Window fans use relatively little electricity and can provide sufficient cooling for homes in many parts of the country. Window fans are best used in windows facing away from the prevailing wind; the fan is installed facing in to pull air out of the house, not push air into the house. The window fan will work best if you close windows
near the fan and open windows at the opposite end of the house. If your house is multilevel, put the fan in an upstairs window and open windows downstairs at the other end of the house. Windows on shaded parts of the house provide the best intake air for cooling. When buying window fans, look for ENERGY STAR® rated fans, which are 20% more efficient than standard models.
Ventilating your attic can reduce the amount of accumulated heat that would otherwise warm your house and make air conditioning equipment installed in the attic work harder. Properly sized and placed roof vents help prevent overheating in your attic. Ventilated attics are about 30°F cooler than poorly ventilated attics (www.energysavers.gov). Electric and solar-powered attic fans that mount in gable vents are available, but they are not necessarily recommended. They have not been shown to reduce air conditioning bills. They can pull air-conditioned air out of your home and into your attic if the ceiling of your home is not well air sealed.
Whole House Fans
If you live in a dry, moderate climate with a large day-to-night temperature difference, a whole house fan might be worth considering for home cooling. Whole house fans are located in the ceiling of a centrally located area on the upper floor of your home. (Install in the second-story if you have a two-story home.) The fan is operated with lower-floor windows open. Your attic must be well ventilated with ridge and/or gable vents. Whole house fans draw air through the house and push it out through your attic. Whole house fans can quickly cool your house at night, once the outside temperature has dropped.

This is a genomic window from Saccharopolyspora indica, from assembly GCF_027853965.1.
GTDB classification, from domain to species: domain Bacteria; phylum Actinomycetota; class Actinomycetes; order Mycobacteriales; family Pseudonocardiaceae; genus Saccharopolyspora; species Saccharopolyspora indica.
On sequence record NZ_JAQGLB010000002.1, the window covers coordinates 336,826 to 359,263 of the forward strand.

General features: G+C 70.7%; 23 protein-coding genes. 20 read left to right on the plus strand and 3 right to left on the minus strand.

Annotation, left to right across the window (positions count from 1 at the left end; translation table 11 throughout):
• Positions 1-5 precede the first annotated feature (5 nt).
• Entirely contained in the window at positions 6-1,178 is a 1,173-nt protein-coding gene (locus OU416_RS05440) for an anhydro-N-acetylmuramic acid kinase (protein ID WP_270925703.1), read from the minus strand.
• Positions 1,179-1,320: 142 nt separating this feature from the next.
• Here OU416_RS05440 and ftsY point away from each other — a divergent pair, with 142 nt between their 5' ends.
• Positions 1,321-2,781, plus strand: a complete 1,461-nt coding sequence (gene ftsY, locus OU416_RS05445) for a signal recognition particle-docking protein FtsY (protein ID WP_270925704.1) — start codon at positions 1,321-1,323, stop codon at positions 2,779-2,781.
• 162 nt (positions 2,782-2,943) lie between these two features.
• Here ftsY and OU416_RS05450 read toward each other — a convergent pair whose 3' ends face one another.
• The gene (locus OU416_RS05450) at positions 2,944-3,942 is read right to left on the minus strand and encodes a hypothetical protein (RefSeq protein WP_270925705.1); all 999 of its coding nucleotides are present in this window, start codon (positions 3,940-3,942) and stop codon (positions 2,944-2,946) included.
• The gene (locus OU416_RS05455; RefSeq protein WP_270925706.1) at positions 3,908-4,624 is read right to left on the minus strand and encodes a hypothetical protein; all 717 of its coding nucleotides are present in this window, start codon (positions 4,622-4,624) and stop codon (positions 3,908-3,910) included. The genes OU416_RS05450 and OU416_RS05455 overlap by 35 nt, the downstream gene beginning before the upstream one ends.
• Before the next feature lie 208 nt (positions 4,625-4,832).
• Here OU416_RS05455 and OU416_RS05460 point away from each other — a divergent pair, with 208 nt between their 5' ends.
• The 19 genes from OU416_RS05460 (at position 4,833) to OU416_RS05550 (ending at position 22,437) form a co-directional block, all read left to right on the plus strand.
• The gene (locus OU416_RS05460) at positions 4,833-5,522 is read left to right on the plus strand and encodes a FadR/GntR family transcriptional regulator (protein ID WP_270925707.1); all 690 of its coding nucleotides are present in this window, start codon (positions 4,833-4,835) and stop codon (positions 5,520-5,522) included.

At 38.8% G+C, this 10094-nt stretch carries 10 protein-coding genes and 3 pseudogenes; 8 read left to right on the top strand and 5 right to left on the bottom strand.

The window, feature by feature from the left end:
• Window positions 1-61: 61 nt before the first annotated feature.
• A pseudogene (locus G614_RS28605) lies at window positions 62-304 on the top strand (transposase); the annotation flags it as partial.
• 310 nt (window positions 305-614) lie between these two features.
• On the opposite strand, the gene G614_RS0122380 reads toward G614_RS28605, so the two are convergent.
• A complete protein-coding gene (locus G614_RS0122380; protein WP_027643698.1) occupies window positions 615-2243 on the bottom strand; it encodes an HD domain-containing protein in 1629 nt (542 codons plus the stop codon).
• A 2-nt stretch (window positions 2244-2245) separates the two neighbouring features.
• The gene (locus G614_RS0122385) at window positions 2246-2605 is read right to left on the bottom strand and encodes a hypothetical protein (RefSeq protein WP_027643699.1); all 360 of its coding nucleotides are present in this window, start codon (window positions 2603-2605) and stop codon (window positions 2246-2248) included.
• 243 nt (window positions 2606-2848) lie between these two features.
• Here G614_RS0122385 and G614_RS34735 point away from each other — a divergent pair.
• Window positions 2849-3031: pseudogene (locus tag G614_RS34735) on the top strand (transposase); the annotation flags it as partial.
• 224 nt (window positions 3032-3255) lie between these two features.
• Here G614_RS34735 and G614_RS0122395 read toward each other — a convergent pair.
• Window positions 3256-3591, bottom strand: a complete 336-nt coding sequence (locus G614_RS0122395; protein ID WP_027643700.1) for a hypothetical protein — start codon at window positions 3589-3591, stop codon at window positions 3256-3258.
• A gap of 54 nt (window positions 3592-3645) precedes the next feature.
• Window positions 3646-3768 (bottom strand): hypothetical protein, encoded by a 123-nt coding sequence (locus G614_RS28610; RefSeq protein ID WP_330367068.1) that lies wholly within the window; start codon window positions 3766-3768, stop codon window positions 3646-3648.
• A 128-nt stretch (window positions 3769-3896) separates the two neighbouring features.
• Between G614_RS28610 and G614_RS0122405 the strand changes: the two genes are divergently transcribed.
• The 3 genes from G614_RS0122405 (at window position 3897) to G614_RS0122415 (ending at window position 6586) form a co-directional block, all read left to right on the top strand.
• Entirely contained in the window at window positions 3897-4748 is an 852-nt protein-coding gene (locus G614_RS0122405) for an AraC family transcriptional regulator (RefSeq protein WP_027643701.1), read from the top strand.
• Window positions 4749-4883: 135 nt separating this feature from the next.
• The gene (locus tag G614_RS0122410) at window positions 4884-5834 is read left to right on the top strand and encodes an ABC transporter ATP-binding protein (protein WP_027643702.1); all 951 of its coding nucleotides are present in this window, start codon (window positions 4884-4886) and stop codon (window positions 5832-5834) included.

The fans are large and can be loud, especially if they are poorly designed. Also, be cautious and avoid running the fan while combustion equipment (like a natural-draft water heater) is running. Combustion equipment may backdraft when the fan turns on, if not enough windows are open. Whole-house fans are not recommended in humid climates, because they pull in humid air and add humidity to the attic. They may not be appropriate in areas where opening first-floor windows at night would cause security concerns. When not in use the fan should be covered from the attic side with a tight-fitting, gasketed, insulated cover.
Passive cooling refers to use of the home’s design to keep the home’s interior cool. While the best time to incorporate passive design is in the home’s initial construction, many passive strategies can be incorporated in common remodeling projects. These include upgrading windows, adding shading, replacing roofing with cool roof materials, and installing radiant barriers.
While energy-savings alone won’t necessarily justify the purchase of high-performance windows, if you are already planning to replace your windows, invest in energy-efficient windows that meet the ENERGY STAR criteria. A contractor can help you determine which windows are best for your climate zone, using window ratings such as the solar heat gain coefficient (SHGC) and the U-factor.
Your contractor will likely recommend ENERGY STAR-certified windows. ENERGY STAR ratings for windows vary based on the climate you live in. The current minimum specification for ENERGY STAR windows in southern climates is less than or equal to 0.27 SHGC and less than or equal to ≤ 0.60 U-factor.